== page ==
Semantic Differences Between Multipoint Sockets and Regular Sockets
In the control plane, there are some significant semantic differences between a c_root socket and a regular point-to-point socket:
- The c_root socket can be used in WSAJoinLeaf to join a new a leaf.
- Placing a c_root socket into listening mode (by calling listen) does not preclude the c_root socket from being used in a call to WSAJoinLeaf to add a new leaf, or for sending and receiving multipoint data.
- The closing of a c_root socket causes all of the associated c_leaf sockets to get FD_CLOSE notification.
There are no semantic differences between a c_leaf socket and a regular socket in the control plane, except that the c_leaf socket can be used in WSAJoinLeaf, and the use of c_leaf socket in listen indicates that only multipoint connection requests should be accepted.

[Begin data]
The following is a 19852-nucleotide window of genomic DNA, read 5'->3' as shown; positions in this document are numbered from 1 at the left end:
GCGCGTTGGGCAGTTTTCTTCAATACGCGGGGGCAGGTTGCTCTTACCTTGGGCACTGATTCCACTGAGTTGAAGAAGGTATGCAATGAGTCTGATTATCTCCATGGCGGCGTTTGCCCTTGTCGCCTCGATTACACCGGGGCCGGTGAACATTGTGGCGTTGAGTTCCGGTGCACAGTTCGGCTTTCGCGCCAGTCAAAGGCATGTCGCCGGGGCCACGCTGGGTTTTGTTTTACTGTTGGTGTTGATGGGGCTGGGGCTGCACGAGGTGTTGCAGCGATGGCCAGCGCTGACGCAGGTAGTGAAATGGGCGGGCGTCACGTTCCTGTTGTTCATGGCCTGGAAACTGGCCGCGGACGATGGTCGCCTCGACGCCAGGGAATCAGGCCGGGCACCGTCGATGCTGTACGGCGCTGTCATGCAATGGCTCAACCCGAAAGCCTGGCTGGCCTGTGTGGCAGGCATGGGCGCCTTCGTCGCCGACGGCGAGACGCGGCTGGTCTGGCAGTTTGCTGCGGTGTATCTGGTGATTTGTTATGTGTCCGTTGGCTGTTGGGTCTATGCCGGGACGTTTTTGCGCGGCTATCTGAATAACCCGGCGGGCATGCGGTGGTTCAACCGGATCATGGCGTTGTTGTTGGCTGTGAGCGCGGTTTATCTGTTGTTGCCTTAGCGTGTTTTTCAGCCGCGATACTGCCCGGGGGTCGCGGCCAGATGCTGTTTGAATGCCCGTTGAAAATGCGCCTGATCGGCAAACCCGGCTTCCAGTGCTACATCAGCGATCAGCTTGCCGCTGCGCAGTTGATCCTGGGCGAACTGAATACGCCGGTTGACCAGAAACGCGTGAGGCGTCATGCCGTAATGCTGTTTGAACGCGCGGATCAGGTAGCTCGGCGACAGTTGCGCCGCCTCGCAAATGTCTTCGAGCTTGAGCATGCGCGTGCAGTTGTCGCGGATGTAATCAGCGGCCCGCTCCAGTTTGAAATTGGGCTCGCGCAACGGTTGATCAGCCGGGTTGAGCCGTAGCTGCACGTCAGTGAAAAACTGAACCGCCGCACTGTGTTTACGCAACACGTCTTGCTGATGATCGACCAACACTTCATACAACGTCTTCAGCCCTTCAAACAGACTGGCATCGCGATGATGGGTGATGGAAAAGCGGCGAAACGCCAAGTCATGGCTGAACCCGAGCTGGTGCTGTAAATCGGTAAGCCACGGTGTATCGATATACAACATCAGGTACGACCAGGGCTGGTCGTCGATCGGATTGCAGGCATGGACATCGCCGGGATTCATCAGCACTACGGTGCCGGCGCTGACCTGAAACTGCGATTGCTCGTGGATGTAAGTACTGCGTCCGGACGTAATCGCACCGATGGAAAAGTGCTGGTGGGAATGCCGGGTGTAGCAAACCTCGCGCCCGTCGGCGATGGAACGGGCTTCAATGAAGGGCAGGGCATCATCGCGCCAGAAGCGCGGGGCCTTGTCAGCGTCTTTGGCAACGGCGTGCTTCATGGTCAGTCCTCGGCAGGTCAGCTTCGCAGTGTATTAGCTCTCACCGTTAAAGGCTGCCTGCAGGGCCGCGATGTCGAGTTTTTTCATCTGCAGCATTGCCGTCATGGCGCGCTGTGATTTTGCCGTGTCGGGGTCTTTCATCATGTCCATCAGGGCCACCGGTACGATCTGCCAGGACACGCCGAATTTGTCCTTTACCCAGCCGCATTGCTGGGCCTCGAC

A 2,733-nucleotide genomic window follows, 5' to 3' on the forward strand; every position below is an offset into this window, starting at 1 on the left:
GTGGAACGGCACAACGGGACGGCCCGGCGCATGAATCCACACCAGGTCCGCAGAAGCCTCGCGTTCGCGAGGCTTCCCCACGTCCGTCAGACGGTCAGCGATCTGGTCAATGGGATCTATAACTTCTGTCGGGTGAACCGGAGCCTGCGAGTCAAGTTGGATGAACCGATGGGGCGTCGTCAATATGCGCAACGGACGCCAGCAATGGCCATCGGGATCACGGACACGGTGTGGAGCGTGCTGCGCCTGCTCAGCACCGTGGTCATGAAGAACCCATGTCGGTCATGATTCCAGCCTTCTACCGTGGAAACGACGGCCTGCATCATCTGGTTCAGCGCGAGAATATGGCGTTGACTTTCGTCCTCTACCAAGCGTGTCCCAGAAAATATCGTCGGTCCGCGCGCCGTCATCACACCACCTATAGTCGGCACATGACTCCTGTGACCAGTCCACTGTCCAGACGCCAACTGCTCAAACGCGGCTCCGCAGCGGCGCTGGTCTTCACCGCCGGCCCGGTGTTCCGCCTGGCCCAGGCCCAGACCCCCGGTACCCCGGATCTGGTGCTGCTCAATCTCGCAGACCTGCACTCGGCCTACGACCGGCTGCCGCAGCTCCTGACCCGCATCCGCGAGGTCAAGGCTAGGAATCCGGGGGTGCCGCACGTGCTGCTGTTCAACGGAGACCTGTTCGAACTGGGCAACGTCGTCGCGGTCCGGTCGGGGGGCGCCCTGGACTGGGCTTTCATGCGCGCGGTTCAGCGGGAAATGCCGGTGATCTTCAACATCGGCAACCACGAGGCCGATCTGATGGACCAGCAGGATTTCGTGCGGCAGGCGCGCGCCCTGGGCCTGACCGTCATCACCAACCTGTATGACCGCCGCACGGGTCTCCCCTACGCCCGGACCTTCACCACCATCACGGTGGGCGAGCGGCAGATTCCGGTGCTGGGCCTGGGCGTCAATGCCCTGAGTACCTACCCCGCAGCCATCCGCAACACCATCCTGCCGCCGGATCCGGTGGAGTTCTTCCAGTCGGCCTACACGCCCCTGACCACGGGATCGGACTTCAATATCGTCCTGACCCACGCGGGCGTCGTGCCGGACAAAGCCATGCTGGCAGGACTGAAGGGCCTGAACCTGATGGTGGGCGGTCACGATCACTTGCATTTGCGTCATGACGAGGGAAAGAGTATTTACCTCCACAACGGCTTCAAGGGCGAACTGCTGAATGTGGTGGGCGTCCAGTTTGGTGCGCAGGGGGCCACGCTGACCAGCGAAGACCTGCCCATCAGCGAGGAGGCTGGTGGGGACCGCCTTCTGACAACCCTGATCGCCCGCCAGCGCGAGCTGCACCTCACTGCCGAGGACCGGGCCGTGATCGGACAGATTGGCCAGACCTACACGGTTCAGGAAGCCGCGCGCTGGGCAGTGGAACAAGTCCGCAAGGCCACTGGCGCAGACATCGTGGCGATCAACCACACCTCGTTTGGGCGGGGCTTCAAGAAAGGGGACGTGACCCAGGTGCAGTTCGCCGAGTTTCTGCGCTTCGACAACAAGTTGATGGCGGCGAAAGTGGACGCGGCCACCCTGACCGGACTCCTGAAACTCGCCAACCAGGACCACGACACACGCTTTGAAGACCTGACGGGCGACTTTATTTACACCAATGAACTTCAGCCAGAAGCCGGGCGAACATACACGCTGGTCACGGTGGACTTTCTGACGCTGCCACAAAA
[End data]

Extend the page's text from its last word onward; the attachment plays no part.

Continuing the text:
In the data plane, the semantic differences between the d_root socket and a regular point-to-point socket are:
- The data sent on the d_root socket is delivered to all the leaves in the same multipoint session.
- The data received on the d_root socket may be from any of the leaves.
The d_leaf socket in the rooted data plane has no semantic difference from the regular socket, however, in the nonrooted data plane, the data sent on the d_leaf socket goes to all the other leaf nodes, and the data received could be from any other leaf nodes. As mentioned earlier, the information about whether the d_leaf socket is in a rooted or nonrooted data plane is contained in the corresponding WSAPROTOCOL_INFO structure for the socket.